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What length freestyle ski?

post #1 of 15
Thread Starter 

Yes... it's one of those what length questions again....

 

I want to have a go at freestyle but I don't want to mash up my current skis so I want to get som 2nd hand/end of season bargains to mash up instead.  I've not done anything close to freestyle before so I have no real clue at what I'm looking for.

 

I am a small/medium build girly, currently on 155 for slalom and 175-180 fatties.  I'm guessing about 160 then for park?

post #2 of 15

Whats your height/weight? I'd probably point you towards something 170 or so. Remember that with twin tips you lose a lot of running length, plus you mount further forward so they feel much shorter than they are.

 

For reference my park skis are 181 and my everyday/fatties are 191.

post #3 of 15
Thread Starter 

I'm 1.75 but like 130lbs I think? So I can't really put heaps of power on a ski.

 

When you say mounted further forward, do you mean relative to other skis, esp powder ones, because surely you want a park ski mounted centre?

post #4 of 15

Alot of park skis are mounted towards the center of the ski running surface, not necessarily in the dead center though, as opposed to a traditional mount.  K2 brought this to every ones attention I think when they started putting a scale on the sidewall of skis like the first Public Enemy.  They had "Core Center" and "Traditional" or something like that.  The difference was 7.5 cm I think.  Even for park I never mounted mine dead center.  I had my first ones at +2 cm from traditional, my Fujatives were +4, and my newer Public Enemies were +5...so only 2.5 cm back from center.  I think the only time you'd really mount in the middle would be on a symmetrical ski, like some Nordicas, Fischers and Lines are.  It's not mandatory to mount in the middle to stomp big tricks though.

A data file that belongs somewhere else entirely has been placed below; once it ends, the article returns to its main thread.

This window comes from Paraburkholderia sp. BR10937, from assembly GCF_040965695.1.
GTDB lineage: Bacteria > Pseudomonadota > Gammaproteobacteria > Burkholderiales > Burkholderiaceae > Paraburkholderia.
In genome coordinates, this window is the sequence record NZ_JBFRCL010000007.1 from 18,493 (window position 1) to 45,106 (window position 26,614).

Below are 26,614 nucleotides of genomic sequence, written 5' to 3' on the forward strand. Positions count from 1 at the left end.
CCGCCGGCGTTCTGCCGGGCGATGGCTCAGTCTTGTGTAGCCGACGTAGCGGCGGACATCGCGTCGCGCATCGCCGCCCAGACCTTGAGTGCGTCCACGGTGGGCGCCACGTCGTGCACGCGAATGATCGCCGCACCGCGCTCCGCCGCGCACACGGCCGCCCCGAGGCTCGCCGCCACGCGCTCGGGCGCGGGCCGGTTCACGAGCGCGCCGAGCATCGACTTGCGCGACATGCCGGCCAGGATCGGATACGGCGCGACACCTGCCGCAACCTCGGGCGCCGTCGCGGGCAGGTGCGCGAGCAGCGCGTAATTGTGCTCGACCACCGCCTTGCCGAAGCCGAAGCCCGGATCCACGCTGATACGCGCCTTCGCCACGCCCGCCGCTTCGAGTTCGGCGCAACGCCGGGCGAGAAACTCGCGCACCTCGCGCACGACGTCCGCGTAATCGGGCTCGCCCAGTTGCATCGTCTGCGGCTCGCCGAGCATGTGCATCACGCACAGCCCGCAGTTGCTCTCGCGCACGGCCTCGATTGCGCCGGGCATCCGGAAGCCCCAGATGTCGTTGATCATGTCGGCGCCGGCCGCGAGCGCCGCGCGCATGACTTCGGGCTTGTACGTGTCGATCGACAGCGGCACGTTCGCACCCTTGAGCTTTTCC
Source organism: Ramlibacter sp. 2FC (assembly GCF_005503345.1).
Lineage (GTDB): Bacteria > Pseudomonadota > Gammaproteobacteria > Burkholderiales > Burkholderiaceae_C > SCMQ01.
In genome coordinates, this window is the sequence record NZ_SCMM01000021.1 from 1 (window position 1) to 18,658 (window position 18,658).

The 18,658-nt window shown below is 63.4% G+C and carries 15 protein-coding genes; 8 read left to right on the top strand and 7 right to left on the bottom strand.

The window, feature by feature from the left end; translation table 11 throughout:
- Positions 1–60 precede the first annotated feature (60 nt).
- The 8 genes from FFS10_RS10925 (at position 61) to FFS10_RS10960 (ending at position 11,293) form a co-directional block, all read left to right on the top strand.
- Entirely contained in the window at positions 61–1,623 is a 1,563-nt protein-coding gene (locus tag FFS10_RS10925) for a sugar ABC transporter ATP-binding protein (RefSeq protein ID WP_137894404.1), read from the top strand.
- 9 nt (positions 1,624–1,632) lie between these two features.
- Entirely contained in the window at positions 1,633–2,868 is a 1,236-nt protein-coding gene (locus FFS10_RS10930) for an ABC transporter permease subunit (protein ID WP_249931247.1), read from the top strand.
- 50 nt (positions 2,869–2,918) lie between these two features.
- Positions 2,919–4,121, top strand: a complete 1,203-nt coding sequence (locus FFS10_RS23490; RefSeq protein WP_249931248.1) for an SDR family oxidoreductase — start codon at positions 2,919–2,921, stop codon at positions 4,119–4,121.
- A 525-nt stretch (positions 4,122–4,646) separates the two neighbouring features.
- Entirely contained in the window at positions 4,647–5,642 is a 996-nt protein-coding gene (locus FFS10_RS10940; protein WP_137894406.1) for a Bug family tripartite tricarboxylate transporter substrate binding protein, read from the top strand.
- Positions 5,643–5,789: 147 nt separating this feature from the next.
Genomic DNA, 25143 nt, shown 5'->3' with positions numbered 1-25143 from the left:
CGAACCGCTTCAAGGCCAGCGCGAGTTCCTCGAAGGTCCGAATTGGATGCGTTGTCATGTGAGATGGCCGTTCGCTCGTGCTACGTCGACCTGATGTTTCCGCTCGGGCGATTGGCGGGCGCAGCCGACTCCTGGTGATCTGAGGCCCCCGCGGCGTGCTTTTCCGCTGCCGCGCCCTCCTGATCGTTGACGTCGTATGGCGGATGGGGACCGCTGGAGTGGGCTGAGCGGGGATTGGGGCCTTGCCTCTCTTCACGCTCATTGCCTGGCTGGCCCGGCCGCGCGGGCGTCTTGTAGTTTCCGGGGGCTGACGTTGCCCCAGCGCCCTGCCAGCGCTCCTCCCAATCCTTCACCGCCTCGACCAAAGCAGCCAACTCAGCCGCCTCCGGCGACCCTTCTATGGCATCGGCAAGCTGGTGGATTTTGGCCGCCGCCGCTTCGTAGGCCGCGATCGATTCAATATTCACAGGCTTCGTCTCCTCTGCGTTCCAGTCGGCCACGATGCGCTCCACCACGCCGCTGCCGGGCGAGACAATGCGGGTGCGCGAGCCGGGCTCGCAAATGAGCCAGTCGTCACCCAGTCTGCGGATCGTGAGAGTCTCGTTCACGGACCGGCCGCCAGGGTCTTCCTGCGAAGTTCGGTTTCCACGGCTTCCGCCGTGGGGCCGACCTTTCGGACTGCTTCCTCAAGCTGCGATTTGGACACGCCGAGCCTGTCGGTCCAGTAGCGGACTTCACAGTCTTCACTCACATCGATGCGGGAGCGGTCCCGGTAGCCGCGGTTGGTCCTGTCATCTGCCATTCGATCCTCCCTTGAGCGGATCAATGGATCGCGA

post #5 of 15
Thread Starter 

Cheers Fujative, I'll keep that in mind, although if I'm buying 2nd hand I'm not sure what options for re-drilling I'll have.  I found some new Afterbangs for a verrrrry good price but only 155... guess that's pushing it a bit?

post #6 of 15

For reference,recommended mount point on most park skis is generally between center and -2.5 ish from center. K2 mount points are a bit weird compared to other brands. On the Afterbang, you would want to go center since its symmetrical. If possible I would highly recommend getting something 165-170. Lots of good deals around at the moment if you search around.

post #7 of 15
Thread Starter 

Would I be laughed out of the park by all the cool kids if I turned up on a pair of Pocket Rockets?

post #8 of 15

Actually the cool kids don't laugh at people in the park.  The wannabes do.  The cool kids would let you ride with them and help make you better.

 

Pocket Rockets are getting a bit dated so that would be the only problem there.  They aren't really too fat for it, I see lots of people in the park on Seths and Kung Fujas. 

 

My park skis for years have only come up to my mouth and they worked fine.  I'm 6'5" and the longest the skis I was buying came in was a 179 (PE and Fujative) so I just dealt with it.  In the park that was ok.  All mountain that was a little short.  I'd figure out how many cm's off the ground your nose or eyes are and look for a ski in that length.

post #9 of 15
Quote:
Originally Posted by skilikeagirl2 View Post

Would I be laughed out of the park by all the cool kids if I turned up on a pair of Pocket Rockets?